Unseen in Bangkok
Murals Depicting the " Three Kingdoms "
A stone inscription on the west wall inside the temple recorded that in 1838 Phra prasoet Wanit (believed) to be Chaosua Seng Setthabut) had the whole temple renovated.However, artifacts at the temple, such as the boundary stones, the presiding images in the image and the congregation halls indicate that the temple is pre-Ayutthaya.
Interesting artifacts inside the congregation hall are the murals above the portals and window sills. They are black sketches in square blocks with depictions of the “Tree Kingdoms” and a Chinese description for each picture. The murals are still in good condition. The linings are all clear. Only those round the panes are slightly weathered.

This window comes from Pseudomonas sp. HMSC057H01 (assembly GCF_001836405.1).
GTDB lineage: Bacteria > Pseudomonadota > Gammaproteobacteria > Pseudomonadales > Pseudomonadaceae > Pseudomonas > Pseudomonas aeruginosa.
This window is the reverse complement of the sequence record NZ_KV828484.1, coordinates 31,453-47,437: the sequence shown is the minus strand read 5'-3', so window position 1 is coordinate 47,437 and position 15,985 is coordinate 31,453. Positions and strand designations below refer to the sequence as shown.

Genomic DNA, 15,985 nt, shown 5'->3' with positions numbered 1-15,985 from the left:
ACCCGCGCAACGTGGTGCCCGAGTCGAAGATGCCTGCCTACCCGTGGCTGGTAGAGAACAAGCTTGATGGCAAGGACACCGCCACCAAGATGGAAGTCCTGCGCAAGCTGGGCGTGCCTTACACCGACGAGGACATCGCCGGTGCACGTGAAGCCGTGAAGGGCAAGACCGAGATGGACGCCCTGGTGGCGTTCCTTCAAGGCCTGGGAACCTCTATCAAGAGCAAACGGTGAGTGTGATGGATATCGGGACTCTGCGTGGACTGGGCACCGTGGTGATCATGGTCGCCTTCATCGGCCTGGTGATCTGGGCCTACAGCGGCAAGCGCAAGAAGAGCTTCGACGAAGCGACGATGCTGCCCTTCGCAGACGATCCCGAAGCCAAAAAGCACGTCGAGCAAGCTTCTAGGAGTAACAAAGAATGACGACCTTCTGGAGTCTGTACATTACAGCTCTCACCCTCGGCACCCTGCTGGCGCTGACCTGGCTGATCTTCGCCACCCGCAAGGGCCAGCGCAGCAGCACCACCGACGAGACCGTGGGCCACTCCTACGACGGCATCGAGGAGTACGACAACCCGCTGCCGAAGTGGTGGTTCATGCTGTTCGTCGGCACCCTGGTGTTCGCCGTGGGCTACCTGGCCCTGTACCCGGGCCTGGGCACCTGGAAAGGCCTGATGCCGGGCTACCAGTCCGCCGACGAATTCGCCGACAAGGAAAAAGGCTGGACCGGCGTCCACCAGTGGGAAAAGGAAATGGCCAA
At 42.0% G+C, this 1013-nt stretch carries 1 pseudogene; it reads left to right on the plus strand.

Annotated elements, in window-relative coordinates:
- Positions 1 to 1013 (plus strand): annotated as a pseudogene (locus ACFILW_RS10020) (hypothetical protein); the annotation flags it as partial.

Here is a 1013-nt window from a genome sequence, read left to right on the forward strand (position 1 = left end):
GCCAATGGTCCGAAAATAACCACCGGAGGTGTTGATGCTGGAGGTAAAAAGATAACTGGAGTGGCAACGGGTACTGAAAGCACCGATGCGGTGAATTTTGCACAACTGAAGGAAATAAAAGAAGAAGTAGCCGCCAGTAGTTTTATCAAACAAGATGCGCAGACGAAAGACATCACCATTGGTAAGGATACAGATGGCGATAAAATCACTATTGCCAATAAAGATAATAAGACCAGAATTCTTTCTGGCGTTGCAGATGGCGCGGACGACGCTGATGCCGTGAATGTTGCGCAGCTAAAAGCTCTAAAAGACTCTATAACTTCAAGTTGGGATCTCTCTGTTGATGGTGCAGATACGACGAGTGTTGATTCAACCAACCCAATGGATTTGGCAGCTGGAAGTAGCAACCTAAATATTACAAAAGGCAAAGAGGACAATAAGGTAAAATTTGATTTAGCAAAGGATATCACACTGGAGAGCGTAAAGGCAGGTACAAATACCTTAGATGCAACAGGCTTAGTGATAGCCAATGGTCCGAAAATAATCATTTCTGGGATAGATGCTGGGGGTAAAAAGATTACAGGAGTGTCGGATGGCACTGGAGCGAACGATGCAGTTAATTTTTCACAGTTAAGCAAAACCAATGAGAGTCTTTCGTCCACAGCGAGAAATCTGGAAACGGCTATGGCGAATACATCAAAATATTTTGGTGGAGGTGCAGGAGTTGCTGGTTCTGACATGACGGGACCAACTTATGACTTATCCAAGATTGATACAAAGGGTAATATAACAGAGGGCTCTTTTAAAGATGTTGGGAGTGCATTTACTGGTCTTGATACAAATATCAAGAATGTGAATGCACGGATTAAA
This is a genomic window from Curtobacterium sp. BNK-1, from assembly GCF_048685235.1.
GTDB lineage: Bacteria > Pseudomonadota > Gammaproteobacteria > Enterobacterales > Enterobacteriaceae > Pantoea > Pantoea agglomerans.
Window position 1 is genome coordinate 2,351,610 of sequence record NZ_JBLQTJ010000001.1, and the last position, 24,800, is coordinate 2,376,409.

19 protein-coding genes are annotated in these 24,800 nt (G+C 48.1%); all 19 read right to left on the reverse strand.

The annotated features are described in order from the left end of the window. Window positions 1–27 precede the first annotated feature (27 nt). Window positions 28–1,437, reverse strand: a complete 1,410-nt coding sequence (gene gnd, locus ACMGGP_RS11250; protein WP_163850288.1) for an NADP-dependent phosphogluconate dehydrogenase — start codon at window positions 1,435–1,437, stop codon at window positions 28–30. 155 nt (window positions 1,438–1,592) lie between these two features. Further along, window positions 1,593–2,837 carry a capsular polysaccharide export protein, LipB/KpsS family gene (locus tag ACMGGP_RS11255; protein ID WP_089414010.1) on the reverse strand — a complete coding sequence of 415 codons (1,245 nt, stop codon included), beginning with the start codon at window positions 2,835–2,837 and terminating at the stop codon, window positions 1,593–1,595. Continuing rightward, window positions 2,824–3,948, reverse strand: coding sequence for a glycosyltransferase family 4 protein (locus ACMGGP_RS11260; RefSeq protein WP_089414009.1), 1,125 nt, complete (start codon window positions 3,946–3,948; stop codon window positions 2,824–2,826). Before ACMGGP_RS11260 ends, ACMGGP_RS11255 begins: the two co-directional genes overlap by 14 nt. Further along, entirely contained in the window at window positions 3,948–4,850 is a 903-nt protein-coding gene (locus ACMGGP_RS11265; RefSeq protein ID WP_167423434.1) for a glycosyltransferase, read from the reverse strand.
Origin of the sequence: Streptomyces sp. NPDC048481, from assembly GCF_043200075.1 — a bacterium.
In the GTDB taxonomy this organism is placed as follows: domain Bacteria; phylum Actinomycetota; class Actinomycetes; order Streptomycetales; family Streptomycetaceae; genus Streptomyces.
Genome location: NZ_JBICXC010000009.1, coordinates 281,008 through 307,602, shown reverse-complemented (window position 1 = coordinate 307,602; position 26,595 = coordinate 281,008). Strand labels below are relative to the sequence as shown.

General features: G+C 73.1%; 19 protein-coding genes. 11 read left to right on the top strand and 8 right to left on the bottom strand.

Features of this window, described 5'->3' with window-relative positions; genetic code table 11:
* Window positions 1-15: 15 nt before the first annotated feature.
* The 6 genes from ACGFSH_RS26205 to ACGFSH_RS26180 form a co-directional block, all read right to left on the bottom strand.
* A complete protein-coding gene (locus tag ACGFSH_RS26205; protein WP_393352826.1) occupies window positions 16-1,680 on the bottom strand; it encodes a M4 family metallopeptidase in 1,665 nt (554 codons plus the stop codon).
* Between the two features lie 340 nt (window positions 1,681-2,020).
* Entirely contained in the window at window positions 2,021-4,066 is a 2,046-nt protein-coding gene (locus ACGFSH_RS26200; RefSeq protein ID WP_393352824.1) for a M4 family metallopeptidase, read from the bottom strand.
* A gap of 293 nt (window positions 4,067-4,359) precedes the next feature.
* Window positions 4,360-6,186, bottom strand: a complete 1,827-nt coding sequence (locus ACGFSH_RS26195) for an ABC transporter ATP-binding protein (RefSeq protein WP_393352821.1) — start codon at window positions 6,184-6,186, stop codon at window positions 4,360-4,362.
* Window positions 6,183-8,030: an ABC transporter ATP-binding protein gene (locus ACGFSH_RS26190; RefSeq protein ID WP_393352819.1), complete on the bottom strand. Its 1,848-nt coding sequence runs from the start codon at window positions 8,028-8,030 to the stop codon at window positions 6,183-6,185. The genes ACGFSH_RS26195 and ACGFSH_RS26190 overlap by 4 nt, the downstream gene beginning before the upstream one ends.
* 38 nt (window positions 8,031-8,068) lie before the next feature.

In addition to the murals,the architectual style of this temple is also remarkable. It is the combination of Chinese artistic style, making it resemble a Chinese gazebo with no finial and windbreaks. Chinese stucco motifs adorn the roofs and gobles, decked with fragments of chinaware. The art expert, Nor Na Paknam, hypothesized that this temple might be the prototype of the Sino-Thai style at Wat Ratchaorot.
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